Back when the parents of today's preschoolers were deciding to have children, the world was a much more successful place -- or so it seemed. The United States had come out of the post-Sept. 11 recession and people were buying houses, enjoying success in their jobs, and having fun. Then the economy began to tank and job loss because the norm. Phrases such as sub-prime mortgage and foreclosure entered the everyday vernacular.
These days, with friends, family and neighbors experiencing first-hand what it's like to lose a job firsthand, parents are left to figure out ways to ensure the happy, carefree childhood they envisioned for their preschoolers, toddlers and infants is secure.
Financial expert Cheryl Ingber of JustAnswer, says that it's important for young children to have life be as normal as possible. "Young children should not have to feel any difference in their day to day lives, and shouldn't 'want' for anything. If they need new clothes, new shoes, etc., that should be provided, even if the parents need to reallocate their budget or forego other things; however, new toys and other items that are not necessary to the child's well-being, don't necessarily need to be bought at this particular time," Ingber said. She suggests refurbishing old toys to give them new life.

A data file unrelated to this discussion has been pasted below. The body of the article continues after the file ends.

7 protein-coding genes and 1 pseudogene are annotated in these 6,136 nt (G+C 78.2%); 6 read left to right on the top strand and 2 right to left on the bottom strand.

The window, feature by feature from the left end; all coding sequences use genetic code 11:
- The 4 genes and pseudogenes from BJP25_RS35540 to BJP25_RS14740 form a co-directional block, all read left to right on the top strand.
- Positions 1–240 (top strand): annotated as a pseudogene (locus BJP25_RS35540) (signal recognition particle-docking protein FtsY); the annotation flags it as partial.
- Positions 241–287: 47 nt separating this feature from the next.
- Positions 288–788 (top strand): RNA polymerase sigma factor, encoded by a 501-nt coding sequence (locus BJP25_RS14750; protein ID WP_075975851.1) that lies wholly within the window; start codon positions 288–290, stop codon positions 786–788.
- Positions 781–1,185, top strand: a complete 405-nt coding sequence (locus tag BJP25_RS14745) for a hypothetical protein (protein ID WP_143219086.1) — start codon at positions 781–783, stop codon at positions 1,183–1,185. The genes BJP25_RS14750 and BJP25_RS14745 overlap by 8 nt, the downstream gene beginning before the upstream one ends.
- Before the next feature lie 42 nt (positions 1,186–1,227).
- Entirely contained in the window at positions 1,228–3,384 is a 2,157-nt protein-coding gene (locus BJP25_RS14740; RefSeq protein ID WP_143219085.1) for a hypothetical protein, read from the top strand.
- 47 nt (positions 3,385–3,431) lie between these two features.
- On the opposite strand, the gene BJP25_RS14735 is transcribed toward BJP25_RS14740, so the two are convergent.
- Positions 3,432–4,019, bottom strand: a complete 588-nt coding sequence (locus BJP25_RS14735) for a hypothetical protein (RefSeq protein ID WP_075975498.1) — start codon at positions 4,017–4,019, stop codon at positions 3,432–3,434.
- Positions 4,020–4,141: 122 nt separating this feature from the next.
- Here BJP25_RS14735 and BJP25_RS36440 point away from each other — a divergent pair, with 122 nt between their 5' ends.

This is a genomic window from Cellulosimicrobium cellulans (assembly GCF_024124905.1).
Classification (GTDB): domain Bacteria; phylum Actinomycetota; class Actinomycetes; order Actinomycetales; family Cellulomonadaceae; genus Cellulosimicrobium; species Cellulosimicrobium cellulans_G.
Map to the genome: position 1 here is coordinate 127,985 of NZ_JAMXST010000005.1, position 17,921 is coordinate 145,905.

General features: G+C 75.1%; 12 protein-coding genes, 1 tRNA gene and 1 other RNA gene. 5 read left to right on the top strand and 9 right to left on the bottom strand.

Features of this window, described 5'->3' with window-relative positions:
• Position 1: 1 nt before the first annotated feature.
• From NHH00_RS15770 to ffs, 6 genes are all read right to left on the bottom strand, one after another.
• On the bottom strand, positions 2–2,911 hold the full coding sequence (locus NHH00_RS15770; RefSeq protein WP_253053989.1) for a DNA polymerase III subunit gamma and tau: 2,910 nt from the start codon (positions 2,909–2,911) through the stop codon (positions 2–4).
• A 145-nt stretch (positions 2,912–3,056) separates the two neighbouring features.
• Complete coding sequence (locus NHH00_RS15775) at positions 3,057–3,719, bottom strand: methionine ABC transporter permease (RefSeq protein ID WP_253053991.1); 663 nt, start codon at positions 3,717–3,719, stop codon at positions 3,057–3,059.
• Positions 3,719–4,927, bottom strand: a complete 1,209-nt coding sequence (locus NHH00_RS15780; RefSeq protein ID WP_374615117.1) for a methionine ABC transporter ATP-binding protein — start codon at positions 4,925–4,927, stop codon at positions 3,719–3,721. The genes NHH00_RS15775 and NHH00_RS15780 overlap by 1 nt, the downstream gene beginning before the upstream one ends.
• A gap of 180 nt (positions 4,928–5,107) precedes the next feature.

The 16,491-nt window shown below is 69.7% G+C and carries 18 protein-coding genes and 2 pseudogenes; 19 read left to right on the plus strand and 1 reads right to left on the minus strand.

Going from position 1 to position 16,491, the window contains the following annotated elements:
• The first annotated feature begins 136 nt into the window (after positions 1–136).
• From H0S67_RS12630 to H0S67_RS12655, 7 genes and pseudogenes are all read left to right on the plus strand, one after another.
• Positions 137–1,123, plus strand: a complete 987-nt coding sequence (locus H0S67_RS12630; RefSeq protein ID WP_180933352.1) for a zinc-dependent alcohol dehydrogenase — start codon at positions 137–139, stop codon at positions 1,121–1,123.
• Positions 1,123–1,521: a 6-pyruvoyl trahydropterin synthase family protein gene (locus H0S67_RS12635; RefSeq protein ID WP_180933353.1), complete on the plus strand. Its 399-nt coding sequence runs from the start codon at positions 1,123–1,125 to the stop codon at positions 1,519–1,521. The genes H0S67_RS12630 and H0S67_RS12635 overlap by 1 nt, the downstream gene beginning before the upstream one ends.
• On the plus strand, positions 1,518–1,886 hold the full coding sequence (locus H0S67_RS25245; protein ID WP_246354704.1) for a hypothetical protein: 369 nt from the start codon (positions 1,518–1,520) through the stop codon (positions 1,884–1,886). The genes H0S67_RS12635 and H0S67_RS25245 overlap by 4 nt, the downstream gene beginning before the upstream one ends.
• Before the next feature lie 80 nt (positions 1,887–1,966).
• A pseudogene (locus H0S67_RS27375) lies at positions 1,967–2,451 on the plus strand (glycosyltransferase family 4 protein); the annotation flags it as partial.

However, if a child does ask about money matters, then parents should be honest, but basic in their answers. "They should phrase what needs to be said, in the simplest of terms, while acknowledging and being empathetic to their children's concerns. Reassure them that even though there are economic problems being experienced by our country, their particular/personal situation will most likely remain the same. They can be told something like: 'people are working very hard at their jobs to make money for their families to pay for important things like their houses and food and electricity and you don't have to worry about that. Mommy and daddy are taking care of that for you and when you're old enough, you will have a job and earn money to take care of your family," said Ingber.
Other moms have taken to services like The Grocery Game to help them save. Additionally, trimming the fat in a budget -- entertainment, lattes, etc -- is a way to cut back. But when it comes to high oil bills, families are just stretched to the bone.
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